A Religious Liberal Blog

This site hopefully can provide some vehicle by which I can comment, complain, and once in a while praise the state of religion in this country and around the world from a liberal protestant perspective.

Sunday, January 17, 2010

I'm a "sort of" Calvinist

This is to say that there are themes in the writings of John Calvin, a French Reformation leader, that I take as my own while leaving other parts behind. I thought I'd highlight what some of the themes I've taken.

1. The natural world tells us all of God that we are in a position to know. That's a robust natural theology! Special revelation is not new information beyond our world. It illuminates something already at play in our world.

2. Theology starts with anthropology. To know something of God is to know something about ourselves and our relationships to each other and our wider world.

3. Sin, pride, impiety is an over (or under) estimation of ourselves in relation to one other and our world. Any number of cruelties (to use Niebuhr for a moment) against each other and nature occur when we ignore those relations.

4. Sin and grace are bigger than individuals. They both indicate significant features of a world that draw us either to inordinate self regard or other regard. The ambiguity is living in a fallen world that yet gives signs of God's redemptive purposes.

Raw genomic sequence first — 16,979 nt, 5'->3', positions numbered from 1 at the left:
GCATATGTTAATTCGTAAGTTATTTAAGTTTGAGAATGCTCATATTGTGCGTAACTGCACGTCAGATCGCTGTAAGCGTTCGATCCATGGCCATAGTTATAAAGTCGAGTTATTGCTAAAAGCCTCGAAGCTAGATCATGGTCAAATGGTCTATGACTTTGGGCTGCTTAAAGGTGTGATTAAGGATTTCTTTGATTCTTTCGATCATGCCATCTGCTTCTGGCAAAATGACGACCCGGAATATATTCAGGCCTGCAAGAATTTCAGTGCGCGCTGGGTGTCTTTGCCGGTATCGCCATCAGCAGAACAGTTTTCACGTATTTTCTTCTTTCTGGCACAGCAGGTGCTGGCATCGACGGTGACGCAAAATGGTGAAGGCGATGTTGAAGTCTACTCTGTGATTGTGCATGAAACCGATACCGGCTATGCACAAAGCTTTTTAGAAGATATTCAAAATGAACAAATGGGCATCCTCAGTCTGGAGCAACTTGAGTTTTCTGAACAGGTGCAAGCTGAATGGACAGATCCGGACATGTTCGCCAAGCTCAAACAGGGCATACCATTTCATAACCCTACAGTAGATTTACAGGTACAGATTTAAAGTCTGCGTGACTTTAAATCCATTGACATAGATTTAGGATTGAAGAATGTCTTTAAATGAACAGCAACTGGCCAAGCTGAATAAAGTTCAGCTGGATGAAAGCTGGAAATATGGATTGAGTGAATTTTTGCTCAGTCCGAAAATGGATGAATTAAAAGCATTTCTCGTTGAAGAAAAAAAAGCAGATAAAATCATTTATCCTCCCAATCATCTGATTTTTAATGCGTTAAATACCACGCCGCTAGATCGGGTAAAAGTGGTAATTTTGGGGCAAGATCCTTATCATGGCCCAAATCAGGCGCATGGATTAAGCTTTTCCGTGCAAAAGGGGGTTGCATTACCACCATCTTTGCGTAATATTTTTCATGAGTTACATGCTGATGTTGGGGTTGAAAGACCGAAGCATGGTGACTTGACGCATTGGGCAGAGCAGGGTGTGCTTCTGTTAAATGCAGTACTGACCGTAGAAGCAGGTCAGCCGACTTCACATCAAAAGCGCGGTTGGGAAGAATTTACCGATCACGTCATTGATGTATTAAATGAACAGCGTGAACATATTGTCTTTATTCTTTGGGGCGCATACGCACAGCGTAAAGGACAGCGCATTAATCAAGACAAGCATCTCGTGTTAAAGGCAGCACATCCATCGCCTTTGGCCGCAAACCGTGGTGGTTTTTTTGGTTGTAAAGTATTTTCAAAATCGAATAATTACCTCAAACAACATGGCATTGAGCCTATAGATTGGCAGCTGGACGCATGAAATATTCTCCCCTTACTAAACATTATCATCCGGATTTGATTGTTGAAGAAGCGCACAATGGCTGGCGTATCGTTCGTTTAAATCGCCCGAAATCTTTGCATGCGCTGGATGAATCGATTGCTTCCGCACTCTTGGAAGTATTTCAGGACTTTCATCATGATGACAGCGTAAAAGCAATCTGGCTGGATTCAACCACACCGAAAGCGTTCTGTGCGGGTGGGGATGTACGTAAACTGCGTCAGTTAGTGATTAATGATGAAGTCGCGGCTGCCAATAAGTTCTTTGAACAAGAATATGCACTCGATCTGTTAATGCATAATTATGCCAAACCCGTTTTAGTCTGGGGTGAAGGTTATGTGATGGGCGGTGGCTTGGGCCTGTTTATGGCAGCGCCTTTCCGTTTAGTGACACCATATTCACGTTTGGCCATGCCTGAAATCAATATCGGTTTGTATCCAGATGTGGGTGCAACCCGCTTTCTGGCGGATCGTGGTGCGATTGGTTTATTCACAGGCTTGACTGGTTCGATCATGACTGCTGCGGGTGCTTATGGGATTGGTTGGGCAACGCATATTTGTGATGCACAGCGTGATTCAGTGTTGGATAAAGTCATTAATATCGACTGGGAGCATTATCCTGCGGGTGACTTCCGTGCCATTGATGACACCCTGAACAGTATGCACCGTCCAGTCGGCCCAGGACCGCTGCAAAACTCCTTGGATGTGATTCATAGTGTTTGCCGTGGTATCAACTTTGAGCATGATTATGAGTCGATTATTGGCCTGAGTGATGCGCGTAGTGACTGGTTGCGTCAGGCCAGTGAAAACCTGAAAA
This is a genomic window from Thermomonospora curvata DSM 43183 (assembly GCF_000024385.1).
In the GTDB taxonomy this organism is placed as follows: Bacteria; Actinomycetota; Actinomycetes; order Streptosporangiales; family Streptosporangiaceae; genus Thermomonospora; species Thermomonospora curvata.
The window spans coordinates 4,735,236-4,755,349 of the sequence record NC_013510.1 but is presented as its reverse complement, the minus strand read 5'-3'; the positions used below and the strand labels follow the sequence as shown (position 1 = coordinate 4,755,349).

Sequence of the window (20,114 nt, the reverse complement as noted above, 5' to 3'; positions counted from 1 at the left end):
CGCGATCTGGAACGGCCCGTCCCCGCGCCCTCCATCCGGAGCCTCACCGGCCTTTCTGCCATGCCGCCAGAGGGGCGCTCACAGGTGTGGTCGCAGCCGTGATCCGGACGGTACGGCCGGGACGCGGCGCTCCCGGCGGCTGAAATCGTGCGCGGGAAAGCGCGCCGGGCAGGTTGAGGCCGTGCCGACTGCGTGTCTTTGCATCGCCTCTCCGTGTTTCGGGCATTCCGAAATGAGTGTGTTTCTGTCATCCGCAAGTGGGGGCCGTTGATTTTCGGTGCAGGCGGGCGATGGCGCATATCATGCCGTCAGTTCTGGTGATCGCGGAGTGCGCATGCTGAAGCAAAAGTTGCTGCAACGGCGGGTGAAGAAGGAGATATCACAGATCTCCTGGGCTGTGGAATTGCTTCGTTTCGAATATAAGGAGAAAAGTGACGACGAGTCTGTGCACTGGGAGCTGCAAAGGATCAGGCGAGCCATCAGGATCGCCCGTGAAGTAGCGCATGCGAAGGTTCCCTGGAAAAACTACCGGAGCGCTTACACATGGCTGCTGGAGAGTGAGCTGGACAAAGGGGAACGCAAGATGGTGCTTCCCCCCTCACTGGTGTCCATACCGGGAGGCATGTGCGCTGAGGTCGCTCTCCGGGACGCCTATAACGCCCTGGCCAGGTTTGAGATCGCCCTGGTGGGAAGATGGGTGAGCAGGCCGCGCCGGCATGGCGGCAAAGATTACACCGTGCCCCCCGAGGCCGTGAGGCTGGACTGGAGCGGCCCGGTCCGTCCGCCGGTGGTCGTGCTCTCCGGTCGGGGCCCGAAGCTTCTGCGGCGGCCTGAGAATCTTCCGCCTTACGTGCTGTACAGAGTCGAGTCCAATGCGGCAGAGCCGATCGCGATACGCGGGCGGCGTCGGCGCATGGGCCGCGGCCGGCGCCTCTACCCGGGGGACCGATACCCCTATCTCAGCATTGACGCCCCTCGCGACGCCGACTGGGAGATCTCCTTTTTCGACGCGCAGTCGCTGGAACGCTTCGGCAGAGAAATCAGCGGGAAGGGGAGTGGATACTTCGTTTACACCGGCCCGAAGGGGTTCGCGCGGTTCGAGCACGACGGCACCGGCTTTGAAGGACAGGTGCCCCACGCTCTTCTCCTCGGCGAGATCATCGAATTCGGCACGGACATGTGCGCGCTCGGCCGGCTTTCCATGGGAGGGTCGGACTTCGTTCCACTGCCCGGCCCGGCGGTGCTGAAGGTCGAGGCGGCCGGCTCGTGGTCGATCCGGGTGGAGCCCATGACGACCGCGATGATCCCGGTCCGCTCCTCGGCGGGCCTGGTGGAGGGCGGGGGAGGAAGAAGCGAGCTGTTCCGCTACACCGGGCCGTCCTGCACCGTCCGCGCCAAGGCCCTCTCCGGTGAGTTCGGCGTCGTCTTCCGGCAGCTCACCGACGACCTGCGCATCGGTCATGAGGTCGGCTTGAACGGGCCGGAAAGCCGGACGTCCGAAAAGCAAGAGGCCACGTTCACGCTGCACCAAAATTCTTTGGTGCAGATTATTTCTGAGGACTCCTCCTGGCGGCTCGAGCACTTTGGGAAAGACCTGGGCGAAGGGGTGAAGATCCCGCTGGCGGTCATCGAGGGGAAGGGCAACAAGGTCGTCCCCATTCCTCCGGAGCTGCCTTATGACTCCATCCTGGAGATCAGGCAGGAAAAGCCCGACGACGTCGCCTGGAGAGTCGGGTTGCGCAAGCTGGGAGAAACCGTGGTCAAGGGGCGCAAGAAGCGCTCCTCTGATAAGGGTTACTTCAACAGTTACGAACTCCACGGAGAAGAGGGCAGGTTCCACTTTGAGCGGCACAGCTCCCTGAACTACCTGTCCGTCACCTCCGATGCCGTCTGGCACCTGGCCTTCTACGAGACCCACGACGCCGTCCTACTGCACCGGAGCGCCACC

4. Calvin was just as able to draw from Seneca as Scripture. As a French Humanist he saw the Christian tradition as a wisdom tradition, a philosophy almost that could draw from the best, including non Christian resources.

5. Like Augustine, Calvin also believed that all knowledge was from God. Science, literature, philosophy, any field and discipline was a gift not something to be wary of or at war with. In fact it can set us on a path to discern our proper place in our world and relations.

6. God's redemptive work is for the whole of creation. So there is no way to cut off some part of the world, the secular, or some area of life as not religiously significant.

12 Comments:

At 6:09 PM , Blogger Pseudonym said...

It's SOP these days to judge historical figures by the standards of today. I personally don't buy this. I think it's much more fair to judge people by the best wisdom of their day. By that criterion, Calvin was a great man.

I seem him as trying to understand what Christianity really was, when divorced from the tangled mess of corruption and intrigue and that was the Medieval-era Roman Catholic Church. This was new territory, so he did a pretty good job considering.

Pioneers always get stuff wrong. That's the nature of progress: If we knew what we were doing, we wouldn't learn anything. But even for Calvinists, theology didn't stop with Calvin.